All of this said, by the end of my career I want to leave my mark with CRK, our regions youth, and the fly fishing and recovery communities. I want to be known as the woman who truly made a difference. I want to be remembered as a hero who committed her life to improving the lives of others.
Can you open up a bit about your work and career? We’re big fans and we’d love for our community to learn more about your work.
I’ve worked in the nonprofit sector since 2001, first with my university’s Women’s Center on campus, and then with the National Organization for Women. In 2004 I started with Linville Search and Rescue, moving on to work as a foundation assistant at Grandfather Home for Children. I moved from assistant/administrative support, to a major gifts manager with the American Red Cross – a step up in my career – before taking my first development director job with Catawba Riverkeeper in Charlotte, NC. In 2009 I accepted a development director job with Chattahoochee Riverkeeper, where I intend to stay until I am unable to work anymore. I went from managing a 1.2 million dollar budget, to a now nearly 2 million dollar budget. I have seen my development team grow from three, to eight employees.
What sets me apart from others? I am not afraid to ask for anything. After all, my mother always said “you never know unless you ask…the worst you’re going to get is a ‘no’.” Also, one of my biggest strengths is to think big picture, having started a number of cause marketing campaigns for Chattahoochee Riverkeeper, rethinking our events and outreach activities, and being the longest running development director in the history of the organization.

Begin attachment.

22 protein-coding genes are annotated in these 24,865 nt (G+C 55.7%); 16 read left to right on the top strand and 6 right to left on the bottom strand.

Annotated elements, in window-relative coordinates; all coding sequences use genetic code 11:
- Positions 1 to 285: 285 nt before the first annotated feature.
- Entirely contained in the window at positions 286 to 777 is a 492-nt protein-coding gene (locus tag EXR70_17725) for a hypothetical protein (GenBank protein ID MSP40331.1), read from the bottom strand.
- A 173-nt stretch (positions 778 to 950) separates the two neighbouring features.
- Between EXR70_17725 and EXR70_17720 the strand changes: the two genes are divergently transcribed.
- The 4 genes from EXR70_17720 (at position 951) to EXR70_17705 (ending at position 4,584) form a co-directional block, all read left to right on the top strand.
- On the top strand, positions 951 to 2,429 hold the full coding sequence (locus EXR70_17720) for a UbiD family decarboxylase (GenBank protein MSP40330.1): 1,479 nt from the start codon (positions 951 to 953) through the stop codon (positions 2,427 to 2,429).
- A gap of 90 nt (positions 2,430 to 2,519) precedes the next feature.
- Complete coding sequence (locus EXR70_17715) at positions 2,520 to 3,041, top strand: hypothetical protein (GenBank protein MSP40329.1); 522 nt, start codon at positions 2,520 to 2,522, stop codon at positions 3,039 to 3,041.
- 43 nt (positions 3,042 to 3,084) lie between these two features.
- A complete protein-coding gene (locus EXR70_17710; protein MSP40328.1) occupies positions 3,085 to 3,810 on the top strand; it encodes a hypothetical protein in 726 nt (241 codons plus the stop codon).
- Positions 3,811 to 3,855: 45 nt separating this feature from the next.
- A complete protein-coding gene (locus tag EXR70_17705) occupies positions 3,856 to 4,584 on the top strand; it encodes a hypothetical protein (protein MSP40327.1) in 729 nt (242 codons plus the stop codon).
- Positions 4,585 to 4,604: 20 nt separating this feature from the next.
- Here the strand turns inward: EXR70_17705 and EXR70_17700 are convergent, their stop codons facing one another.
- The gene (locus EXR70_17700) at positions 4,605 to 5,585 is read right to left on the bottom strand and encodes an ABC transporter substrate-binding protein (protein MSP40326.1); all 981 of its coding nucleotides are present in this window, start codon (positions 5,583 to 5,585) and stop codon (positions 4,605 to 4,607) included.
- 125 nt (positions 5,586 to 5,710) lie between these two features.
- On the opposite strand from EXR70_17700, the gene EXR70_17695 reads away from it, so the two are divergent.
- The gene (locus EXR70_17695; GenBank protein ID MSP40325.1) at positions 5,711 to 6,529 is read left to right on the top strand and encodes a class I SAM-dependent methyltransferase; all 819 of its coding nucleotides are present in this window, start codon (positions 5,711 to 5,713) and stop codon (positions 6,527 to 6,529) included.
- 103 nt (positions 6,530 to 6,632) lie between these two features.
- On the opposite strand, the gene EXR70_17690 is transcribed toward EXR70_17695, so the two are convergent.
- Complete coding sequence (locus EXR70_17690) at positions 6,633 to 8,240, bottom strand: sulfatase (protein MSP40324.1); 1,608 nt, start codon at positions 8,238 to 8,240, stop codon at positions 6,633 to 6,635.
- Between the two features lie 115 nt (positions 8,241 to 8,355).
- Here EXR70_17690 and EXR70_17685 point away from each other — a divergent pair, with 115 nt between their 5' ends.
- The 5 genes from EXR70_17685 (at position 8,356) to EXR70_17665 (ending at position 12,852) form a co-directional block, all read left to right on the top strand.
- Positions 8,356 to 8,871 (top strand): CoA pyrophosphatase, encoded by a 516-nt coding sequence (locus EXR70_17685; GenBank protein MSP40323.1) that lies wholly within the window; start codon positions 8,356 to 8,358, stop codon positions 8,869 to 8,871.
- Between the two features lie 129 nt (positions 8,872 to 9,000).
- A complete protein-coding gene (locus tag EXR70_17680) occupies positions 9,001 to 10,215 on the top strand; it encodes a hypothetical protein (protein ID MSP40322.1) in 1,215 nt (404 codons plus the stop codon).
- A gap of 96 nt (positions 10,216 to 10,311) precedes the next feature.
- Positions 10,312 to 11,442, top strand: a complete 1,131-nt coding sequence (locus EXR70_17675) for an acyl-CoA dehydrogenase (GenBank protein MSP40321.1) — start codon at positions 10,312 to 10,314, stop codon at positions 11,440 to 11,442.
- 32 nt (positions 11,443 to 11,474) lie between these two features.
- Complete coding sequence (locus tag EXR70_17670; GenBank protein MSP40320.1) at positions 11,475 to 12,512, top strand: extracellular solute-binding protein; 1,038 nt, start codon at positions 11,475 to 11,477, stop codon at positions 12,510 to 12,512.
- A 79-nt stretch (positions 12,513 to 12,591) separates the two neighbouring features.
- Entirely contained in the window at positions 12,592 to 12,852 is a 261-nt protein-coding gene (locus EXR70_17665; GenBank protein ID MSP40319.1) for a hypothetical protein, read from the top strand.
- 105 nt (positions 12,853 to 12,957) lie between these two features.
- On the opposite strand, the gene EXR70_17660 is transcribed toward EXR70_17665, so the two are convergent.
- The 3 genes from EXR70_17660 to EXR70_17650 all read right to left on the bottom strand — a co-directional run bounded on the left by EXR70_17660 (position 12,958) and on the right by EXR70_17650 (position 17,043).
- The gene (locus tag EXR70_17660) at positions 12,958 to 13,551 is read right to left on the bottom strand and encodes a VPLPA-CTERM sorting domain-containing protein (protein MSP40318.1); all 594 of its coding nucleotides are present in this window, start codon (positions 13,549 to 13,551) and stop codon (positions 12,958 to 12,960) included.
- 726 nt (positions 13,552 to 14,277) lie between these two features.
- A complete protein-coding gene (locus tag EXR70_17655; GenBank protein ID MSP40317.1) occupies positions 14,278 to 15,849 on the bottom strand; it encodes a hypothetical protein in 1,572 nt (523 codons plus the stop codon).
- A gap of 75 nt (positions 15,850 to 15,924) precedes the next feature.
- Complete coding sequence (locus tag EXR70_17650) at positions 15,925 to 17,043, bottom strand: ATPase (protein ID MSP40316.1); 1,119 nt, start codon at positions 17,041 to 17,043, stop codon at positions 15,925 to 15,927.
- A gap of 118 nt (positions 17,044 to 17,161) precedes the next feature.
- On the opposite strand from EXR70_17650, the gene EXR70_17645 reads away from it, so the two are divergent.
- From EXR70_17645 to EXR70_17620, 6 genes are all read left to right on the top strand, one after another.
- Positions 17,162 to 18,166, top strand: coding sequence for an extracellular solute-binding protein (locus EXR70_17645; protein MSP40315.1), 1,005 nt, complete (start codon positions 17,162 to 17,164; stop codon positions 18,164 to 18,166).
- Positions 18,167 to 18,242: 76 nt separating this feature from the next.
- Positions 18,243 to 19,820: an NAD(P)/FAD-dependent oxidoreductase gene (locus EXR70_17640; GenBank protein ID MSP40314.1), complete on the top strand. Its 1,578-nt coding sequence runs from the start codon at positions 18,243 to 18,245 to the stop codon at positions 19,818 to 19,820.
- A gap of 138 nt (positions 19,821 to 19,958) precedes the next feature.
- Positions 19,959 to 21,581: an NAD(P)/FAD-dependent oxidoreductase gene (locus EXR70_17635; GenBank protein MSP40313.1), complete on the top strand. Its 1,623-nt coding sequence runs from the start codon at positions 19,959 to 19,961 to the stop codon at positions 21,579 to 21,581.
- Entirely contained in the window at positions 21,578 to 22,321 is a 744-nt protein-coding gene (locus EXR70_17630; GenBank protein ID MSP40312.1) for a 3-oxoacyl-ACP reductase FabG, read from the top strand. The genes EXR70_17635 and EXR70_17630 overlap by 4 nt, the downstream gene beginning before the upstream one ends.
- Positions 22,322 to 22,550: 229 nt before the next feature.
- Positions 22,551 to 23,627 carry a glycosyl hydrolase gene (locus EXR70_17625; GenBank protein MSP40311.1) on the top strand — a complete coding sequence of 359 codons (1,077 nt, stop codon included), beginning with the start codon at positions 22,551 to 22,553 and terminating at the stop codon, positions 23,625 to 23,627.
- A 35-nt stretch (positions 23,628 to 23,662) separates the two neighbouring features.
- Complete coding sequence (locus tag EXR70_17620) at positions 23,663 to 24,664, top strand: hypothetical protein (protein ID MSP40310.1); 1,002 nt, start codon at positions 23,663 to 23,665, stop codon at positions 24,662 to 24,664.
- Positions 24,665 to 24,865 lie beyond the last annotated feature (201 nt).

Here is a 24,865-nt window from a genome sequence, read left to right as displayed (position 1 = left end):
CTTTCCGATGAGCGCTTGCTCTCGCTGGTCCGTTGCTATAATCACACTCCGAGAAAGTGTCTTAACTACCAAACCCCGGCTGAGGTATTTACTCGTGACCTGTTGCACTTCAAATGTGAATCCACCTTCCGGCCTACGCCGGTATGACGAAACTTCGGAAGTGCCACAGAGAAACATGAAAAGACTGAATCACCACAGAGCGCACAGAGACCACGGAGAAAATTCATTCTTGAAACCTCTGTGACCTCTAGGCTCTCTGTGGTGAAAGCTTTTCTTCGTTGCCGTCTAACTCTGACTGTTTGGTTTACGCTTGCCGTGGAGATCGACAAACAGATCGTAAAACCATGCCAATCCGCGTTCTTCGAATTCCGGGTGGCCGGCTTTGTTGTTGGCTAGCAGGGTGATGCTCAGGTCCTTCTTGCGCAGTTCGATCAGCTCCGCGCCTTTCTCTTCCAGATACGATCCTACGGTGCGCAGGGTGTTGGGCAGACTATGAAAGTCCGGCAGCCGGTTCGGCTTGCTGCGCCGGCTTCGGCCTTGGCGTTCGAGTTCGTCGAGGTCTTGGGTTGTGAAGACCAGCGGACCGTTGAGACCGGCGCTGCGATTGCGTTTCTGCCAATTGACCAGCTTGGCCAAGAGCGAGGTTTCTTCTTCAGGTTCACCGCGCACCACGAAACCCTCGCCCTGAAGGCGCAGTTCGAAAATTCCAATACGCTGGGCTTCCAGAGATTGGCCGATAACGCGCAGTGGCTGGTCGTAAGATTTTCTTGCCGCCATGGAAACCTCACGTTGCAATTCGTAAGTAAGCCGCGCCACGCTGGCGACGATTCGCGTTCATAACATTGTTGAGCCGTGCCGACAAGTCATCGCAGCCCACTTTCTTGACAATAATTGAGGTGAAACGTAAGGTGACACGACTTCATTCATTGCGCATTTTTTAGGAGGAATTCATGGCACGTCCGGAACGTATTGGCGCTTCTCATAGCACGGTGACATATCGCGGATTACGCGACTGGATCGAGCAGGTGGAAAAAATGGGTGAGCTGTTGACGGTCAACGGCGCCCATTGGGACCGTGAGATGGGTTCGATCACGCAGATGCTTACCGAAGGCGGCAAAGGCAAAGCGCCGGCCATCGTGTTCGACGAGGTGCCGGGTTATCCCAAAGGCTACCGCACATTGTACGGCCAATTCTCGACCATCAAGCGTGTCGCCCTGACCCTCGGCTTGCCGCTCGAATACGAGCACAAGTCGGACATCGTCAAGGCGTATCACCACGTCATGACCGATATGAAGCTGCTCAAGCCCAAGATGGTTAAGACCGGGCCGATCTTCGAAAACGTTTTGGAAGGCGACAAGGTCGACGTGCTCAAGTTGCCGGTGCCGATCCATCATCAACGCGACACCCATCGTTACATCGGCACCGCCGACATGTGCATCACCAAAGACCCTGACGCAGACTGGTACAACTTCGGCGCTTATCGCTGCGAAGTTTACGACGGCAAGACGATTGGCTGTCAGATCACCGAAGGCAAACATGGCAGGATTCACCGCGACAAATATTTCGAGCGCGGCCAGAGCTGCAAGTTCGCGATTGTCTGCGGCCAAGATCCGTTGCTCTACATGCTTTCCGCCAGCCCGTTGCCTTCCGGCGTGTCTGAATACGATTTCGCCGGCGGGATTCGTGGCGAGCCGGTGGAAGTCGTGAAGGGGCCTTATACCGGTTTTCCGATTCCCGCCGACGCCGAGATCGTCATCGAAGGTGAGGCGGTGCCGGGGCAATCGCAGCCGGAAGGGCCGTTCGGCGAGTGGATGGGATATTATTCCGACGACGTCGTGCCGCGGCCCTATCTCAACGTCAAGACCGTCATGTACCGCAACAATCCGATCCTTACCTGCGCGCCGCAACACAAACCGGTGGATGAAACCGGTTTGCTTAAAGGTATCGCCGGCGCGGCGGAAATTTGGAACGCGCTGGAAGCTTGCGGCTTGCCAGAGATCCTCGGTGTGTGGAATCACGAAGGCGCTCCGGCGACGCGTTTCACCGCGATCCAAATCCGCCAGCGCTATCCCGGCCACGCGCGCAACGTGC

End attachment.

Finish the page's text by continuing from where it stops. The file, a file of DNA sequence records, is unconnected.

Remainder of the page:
I am most proud of my work to establish the Becca K. Powell All Girls Fish. You can learn more about this event at www.chattahoochee.org/allgirlsfish.
How did I get to where I am today professionally? A lot of hard work and determination. The ability to go with the flow. And the willingness to make mistakes and grow from them. My most important growth has been over the course of the past two years as the development team has grown under my management. I have made mistakes as a manager, and I have learned from them. One of my biggest take-a-ways (lessons learned) has been that I need to be a mentor with the younger staff on my team. To remind myself that I didn’t know how to do everything with my job when I first started, so I need to give the next generation the tools to do so instead of expecting them to be at my level from day one. This is an ongoing process and I’m grateful for the opportunity to grow as a manager every day.
I want the world to know that a career can be so much more than just a paycheck. It can be a passion. It can be family. It can be making a difference in lives of others. I want the world to know that I was a warrior. A fighter who made my mark in the nonprofit, fly fishing, and recovery communities no matter the obstacles that were put in my way.
Any places to eat or things to do that you can share with our readers? If they have a friend visiting town, what are some spots they could take them to?
I would take them to the Chattahoochee River, specifically the Chattahoochee River National Recreation Area. To show them the river that saved my life and makes a difference in the lives of so many. I would book a trip with River Through Atlanta and put a fly rod in their hand in hopes of catching (and then releasing) one of the trophy brown trout that the Chattahoochee River now sustains.
The Shoutout series is all about recognizing that our success and where we are in life is at least somewhat thanks to the efforts, support, mentorship, love and encouragement of others. So is there someone that you want to dedicate your shoutout to?
Linkedin: Chattahoochee Riverkeeper
Facebook: Chattahoochee Riverkeeper
Youtube: Chattahoochee Riverkeeper
Other: Ticktock: ChattRivKeep SnapChat: cr_keeper
Credit: Winged Reel (they took the photo of the little girl fishing, and the group of girls standing in the field with fly rods in their hands.